Your Grand Prix career really took off after you started working with John, most noticeably with Northern Magic in 1989, when you were elected the USOC’s Female Athlete of the Year. Since then, after countless victories and the huge success you have enjoyed both nationally and internationally, have you ever felt the weight of expectation?
BM: I think I have always had my own expectations, as well as others’ expectations to do well. Having a feeling of accomplishment is a very nice thing but I really love what I do. I love everything about it from bringing on the young ones to competing. I am so lucky I do what I love doing most.
What compromises or sacrifices have you made for your sport?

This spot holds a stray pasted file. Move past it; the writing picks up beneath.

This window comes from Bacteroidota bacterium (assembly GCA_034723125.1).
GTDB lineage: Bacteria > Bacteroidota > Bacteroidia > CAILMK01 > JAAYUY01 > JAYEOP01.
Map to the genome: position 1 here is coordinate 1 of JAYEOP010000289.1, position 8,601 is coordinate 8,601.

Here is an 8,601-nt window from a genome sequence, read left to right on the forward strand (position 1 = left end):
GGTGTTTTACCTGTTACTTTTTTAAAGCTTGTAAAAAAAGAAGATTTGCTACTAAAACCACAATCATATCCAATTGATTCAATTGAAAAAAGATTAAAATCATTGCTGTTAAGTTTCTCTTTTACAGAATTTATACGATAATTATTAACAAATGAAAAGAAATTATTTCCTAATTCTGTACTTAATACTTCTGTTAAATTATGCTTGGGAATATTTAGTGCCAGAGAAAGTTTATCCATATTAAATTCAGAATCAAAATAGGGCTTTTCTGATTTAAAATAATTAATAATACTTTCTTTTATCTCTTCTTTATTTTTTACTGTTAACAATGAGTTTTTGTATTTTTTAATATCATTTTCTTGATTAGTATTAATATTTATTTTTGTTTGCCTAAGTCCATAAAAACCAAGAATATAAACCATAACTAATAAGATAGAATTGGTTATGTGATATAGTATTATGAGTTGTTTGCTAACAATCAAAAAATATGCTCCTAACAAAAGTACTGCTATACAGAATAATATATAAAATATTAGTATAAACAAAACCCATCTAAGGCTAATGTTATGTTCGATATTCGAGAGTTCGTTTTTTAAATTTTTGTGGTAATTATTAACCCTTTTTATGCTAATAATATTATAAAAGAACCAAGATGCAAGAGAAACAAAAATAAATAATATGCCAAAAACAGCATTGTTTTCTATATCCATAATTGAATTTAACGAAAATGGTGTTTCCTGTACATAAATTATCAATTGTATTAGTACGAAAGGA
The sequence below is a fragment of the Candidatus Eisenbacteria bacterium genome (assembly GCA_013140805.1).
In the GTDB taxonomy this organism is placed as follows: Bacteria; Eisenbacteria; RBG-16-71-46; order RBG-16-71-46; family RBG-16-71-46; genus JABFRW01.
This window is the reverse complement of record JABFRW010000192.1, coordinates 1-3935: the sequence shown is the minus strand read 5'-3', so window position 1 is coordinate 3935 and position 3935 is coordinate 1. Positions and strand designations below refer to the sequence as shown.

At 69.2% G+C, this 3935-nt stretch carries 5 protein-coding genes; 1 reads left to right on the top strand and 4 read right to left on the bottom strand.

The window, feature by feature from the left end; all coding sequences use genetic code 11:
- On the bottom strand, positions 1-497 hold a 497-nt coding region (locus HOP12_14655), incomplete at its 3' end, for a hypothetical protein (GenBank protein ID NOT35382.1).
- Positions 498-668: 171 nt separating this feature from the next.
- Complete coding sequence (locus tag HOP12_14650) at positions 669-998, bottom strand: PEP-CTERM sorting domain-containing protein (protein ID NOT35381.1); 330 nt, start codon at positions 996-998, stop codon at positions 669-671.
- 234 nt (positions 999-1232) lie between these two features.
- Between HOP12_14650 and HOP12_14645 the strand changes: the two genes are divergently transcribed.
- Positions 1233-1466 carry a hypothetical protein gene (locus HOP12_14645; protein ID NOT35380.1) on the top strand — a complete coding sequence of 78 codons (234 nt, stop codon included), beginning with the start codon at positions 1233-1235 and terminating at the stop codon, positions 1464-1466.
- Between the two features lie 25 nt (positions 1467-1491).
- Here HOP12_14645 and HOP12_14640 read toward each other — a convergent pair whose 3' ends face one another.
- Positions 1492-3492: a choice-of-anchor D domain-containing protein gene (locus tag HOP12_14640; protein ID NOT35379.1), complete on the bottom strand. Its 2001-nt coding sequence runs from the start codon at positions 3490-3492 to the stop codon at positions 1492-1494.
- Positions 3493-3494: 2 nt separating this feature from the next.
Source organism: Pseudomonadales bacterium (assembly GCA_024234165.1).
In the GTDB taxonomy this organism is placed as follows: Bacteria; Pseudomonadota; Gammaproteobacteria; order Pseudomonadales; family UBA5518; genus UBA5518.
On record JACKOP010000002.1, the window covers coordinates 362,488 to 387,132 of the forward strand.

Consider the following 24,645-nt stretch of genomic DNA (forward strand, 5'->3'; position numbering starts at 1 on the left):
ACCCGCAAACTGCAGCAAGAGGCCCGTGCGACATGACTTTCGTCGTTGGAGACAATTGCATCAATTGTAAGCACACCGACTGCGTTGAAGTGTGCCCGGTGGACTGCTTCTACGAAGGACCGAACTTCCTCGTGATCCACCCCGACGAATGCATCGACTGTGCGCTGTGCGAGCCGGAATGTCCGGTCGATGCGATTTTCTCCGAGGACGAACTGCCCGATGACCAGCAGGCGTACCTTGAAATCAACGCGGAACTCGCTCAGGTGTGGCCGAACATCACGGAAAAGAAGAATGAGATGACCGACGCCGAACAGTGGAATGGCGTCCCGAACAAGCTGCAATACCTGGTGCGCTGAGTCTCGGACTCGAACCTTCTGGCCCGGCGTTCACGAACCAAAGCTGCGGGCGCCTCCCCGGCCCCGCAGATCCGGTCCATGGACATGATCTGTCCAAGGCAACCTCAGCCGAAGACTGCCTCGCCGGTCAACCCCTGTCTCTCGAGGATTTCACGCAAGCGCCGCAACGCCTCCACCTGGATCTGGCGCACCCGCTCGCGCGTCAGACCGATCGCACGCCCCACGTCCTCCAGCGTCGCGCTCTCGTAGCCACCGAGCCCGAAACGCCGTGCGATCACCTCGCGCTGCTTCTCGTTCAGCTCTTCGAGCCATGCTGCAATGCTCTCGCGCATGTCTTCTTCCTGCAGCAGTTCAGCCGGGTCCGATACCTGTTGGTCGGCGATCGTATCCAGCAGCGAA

BM: I compromised a college degree, I guess. If I had had more time I would have liked to play more sports. I played basketball, volleyball and softball in college.
You’ve won Olympic and world championship medals and last April the World Cup Final (on your 13th attempt) what’s missing from the resume?
BM: An individual Olympic gold! Next year we also have the world championships – I’ve won two silvers; I’d like to win some gold.
What have been your best moments?
BM: I’ve had so many it’s hard to name the best. The Olympics, obviously; the World Cup was the most recent. The World Equestrian Games in Aachen was a phenomenal week for Authentic and myself; winning the CN International at Spruce Meadows…really, it’s hard to say which was the best.
Your Olympic and world medal winning partner Authentic was recently retired age 18 at the New Albany Classic, the home of his owner Abigail Wexner. Just what does Authentic mean to you?